Karang Bolong Beach (Nusa Kambangan)

Karang Bolong Beach (Indonesian for "Holed Coral") is a white-sand beach on the island of Nusa Kambangan in Cilacap Regency, Central Java. Located on the eastern end of the island inside a nature reserve, the beach is situated near an old Dutch fortress, also known as Karang Bolong.

The west end of the beach

Location and accessEdit

Karang Bolong Beach is located on Nusa Kambangan Island, which is administratively part of Cilacap Regency, Central Java.[1]

The transport to Karang Bolong Beach from the dock; the trip is completed over a dirt path through the forest.

To access Karang Bolong Beach, visitors must rent a boat from Teluk Penyu Beach, south of the city of Cilacap, and cross the Segara Anakan Strait to arrive at a small dock (the Karang Bolong Dock) on the north-eastern part of the island. From there, visitors can take a 1-kilometre (0.62 mi) trek along a dirt path through the forest;[2][1] a transport is also available.[3] Near the Karang Bolong fortress, the path splits in two. A left turn, to the north, leads to the western edge of the beach, a small stretch of land on the north of the island. Continuing straight, through the Fortress, leads to the larger stretch, on the eastern edge of the island.[2]

The island of Nusa Kambangan is a nature reserve though people have begun to take up residence near Karang Bolong to cater to visitors.[4]


On the path between the western and eastern portions of the beach is a fortress, known as Karang Bolong. This fortress was built by the Dutch colonial forces in about 1873, and was given its Indonesian name for its location close to the beach. The fortress, which covers 12,000 square metres (130,000 sq ft), has been damaged by exposure to elements, and is covered in vegetation. Many of its artefacts have been stolen, though cannons can still be found.[5][6]

Near the western edge of the beach is a waterfall, known as Grojogan Sewu. It is so named because it consists of a thousand short drops.[2]

No lodgings are available at the beach; visitors must return to Cilacap for accommodations.[6]


The south end of the beach

The island of Nusa Kambangan was first used as a prison during the Dutch colonial period. In 1905 it was declared a restricted area and closed to the public. The island remained restricted, under the Dutch colonial and, later, the independent Indonesian government, until 1996, when the governor of Central Java and the Minister of Law signed a memorandum which opened the eastern end of the island to the public. This included many beaches, such as Karang Bolong.[4]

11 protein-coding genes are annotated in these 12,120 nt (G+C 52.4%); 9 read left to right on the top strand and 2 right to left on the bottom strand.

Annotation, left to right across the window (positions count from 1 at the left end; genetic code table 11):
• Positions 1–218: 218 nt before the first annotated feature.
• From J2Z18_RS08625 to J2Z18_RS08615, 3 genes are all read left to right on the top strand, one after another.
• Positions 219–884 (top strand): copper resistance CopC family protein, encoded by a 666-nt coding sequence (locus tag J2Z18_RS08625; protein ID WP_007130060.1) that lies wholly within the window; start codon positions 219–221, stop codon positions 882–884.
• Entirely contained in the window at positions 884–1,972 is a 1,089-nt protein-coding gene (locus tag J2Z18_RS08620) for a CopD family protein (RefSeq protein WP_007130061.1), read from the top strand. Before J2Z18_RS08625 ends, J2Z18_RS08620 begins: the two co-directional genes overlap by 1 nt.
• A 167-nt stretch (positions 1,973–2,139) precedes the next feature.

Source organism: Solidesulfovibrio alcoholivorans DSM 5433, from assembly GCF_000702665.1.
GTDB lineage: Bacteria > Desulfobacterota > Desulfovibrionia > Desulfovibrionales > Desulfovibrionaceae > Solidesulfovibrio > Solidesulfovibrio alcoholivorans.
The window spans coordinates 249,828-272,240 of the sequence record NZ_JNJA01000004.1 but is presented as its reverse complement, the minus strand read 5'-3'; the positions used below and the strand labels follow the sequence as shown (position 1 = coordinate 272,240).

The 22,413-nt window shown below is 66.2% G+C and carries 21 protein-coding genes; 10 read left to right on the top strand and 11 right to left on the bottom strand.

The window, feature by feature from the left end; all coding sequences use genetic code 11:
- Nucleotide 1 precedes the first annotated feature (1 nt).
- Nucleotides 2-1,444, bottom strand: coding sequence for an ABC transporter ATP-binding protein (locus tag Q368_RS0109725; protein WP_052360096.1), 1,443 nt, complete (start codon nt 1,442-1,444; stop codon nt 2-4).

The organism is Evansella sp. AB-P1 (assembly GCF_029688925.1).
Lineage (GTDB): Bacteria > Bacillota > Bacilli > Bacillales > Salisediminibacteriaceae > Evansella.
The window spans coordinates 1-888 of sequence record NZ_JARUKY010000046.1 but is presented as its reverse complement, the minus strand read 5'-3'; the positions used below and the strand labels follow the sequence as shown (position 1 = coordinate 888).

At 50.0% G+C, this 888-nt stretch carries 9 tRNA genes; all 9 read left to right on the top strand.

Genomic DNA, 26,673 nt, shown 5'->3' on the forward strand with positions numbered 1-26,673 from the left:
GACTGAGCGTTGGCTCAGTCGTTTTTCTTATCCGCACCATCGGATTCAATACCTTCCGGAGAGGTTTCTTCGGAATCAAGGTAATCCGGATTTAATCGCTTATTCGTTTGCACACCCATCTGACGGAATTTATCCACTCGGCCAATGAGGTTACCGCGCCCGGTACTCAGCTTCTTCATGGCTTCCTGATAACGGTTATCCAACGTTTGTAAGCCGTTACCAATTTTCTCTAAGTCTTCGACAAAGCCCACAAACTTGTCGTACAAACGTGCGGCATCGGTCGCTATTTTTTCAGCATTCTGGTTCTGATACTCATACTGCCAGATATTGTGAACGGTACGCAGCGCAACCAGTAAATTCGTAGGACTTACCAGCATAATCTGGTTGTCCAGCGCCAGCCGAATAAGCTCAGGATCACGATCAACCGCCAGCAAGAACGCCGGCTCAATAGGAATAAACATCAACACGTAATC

Several journalists have written that Karang Bolong, as with much of the natural beauty of Nusa Kambangan, is overshadowed by the well-known prison located on the island.[2][4][6] Ujang Sarwono, writing for the Surabaya edition of Tribun, considers the relative lack of visitors to the beach to contribute to its pristine shape.[1]


Works citedEdit

  • Al Basyir, Heranof (8 March 2015). "Pelesir ke Benteng Karangbolong di Pulau Nusakambangan" [Holidaying at Karangbolong Fortress on Nusakamangan Island] (in Indonesian). MetroTV. Archived from the original on 12 May 2015. Retrieved 12 May 2015.
  • Anderson, Ricky; Royanto, Dwi (22 January 2015). "Keindahan Tersembunyi di Pulau Nusakambangan" [Hidden Beauty on Nusakambangan Island]. Viva News (in Indonesian). Archived from the original on 18 May 2015. Retrieved 12 May 2015.
  • "Keeksotisan Pantai Nusa Kambangan" [The Exotic Beaches of Nusa Kambangan]. Kompas (in Indonesian). 24 May 2013. Archived from the original on 4 March 2016. Retrieved 12 May 2015.
  • Mustholih (9 March 2015). "Mahalnya Berlayar Menuju Pulau Nusakambangan" [The Expense of Sailing to Nusakambangan]. OkeZone (in Indonesian). MNC. Archived from the original on 18 May 2015. Retrieved 12 May 2015.
  • Riadi, Yosef (11 March 2015). "Mengintip Dua Wajah Nusakambangan" [Looking at the Two Faces of Nusakambangan] (in Indonesian). BBC. Archived from the original on 28 April 2015. Retrieved 12 May 2015.
  • Sarwono, Ujang (28 April 2014). "Menjajaki Sisi Lain Pulau Penjahat" [Exploring Another Side of the Criminal Island]. Tribun (in Indonesian). Archived from the original on 30 April 2014. Retrieved 12 May 2015.

External linksEdit

Coordinates: 7°45′37.3″S 109°2′31.06″E / 7.760361°S 109.0419611°E / -7.760361; 109.0419611